We all have women in our lives who inspire us. At Spirax-Sarco Engineering, it’s the people we work with every day.
On Friday 22nd June, we gathered at our Runnings Road facility in Cheltenham to celebrate International Women in Engineering Day. This is a global awareness campaign designed to raise the profile of women in engineering, while also encouraging the next generation to consider a career in STEM. This year’s theme - #RaisingTheBar – looked at celebrating the exceptional strides women have made in engineering, and how these are shaping the world around us.
Alongside local businesses, schools and charitable organisations, we spent the day honouring the past, present and future of women in STEM. Our aim: to demonstrate why diversity in gender, age, culture, experience and expertise will build a stronger workforce.
Look back at how science and engineering has evolved over the years, and you’ll see many figures who still inspire us today. From Marie Curie to Rosalind Franklin, women have paved the way in new scientific discoveries for decades. To honour the past, we brought along a working steam traction engine to our Runnings Road facility. We wanted to demonstrate how steam has evolved, while celebrating the centuries’ old innovations that still have an impact on the way we live today. Belonging to David Oliver, our Research Test Engineer, the 106-year-old engine last made a public appearance at the sounding of the Holloway Whistle in April 2017.
To honour the progress made by women in engineering today, we welcomed a number of representatives from Spirax Sarco Engineering and the local business community, all of whom have established themselves as prominent voices in modern engineering. Together, we conducted a fascinating discussion on how the industry must continue to break down stereotypes, increase diversity and engage the next generation of engineers.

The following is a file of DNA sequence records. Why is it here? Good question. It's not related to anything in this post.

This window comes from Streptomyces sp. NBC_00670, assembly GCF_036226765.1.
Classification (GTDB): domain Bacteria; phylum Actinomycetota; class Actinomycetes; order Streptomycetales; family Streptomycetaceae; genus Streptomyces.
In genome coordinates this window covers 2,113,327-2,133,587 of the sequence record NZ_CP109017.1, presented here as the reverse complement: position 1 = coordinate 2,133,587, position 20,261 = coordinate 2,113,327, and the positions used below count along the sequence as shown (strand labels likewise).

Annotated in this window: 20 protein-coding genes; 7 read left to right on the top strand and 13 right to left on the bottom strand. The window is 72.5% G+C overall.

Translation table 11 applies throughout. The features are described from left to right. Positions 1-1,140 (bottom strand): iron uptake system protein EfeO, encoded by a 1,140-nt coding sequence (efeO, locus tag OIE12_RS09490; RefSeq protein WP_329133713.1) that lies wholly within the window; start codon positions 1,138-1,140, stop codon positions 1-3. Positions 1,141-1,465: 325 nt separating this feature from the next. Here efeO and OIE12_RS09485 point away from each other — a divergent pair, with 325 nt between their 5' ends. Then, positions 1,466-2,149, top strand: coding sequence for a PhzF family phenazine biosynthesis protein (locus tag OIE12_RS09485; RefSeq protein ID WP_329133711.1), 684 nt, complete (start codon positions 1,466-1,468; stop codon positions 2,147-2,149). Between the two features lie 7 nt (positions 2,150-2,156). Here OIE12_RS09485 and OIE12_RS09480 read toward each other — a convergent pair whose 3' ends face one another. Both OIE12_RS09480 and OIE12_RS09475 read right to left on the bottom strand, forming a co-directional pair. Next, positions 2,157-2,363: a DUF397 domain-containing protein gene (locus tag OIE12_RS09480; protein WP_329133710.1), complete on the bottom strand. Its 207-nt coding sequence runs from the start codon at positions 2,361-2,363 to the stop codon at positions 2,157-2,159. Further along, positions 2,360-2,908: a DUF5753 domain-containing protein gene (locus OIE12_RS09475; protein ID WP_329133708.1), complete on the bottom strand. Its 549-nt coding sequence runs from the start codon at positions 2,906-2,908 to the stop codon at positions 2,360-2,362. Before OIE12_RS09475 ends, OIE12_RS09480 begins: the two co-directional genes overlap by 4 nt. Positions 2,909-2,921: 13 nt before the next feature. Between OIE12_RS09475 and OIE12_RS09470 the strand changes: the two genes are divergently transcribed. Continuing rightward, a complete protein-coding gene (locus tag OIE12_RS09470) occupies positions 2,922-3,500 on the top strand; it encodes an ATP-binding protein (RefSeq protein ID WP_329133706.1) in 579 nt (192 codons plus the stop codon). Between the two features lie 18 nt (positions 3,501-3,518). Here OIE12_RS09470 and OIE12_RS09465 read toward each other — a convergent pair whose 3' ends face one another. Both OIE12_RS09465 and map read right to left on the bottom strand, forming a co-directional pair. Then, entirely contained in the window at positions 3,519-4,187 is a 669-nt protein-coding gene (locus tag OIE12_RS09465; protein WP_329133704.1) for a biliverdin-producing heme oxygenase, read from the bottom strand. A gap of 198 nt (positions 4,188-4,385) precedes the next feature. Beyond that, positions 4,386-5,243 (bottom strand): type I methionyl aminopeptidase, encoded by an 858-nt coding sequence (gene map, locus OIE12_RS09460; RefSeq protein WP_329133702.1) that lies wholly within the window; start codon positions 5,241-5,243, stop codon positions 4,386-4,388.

Events like INWED help to remind us of the importance of inspiring the next generation to consider a career in STEM, regardless of background, gender or race. Working in collaboration with Cheltenham Science Group, an organisation that plays a key role in opening up STEM to the engineers of tomorrow, we welcomed around 50 pupils from four local secondary schools to take part in a range of hands-on activities. Not only that, but the day itself was organised and led by our year-in-industry students and apprentices – the next generation to take this industry onwards and upwards.
Are there still challenges to overcome? Of course. That’s why the lessons of INWED need to be embodied in everything we do. As inventor Tim Berners-Lee once said: “We need diversity of thought in the world to face the new challenges.” This is as true today as it ever was.
Caroline Ellis, Group Recruitment Manager, Spirax Sarco Engineering.
How are you #RaisingTheBar? Get in touch and let us know
If you’re a frequent reader of this blog, you’ll have no doubt realised by now that I am – like many of my colleagues – passionate about the positive impact clean steam can make in the food and beverage sector.
Mike Maslanka and Tom Suwart are both steam systems experts and trainers at Spirax Sarco's UK Steam Technology Centre (UKSTC) in Cheltenham. They decided to undertake the Boiler Operation Accreditation Scheme (BOAS) Operator Award, here they tell us what it was like preparing and taking one of the toughest courses in the industry.
There is no doubt that training as we know it has changed significantly since the UK and Ireland entered lockdown earlier this year with all face to face based training and development courses either cancelled or postponed to a later date.Traditionally, all training courses delivered by the UK Steam Technology Centre (UKSTC) had been face to face. However, we have listened to what our customers say they need right now and have enhanced our offer with a range of choices across our training and development programmes.
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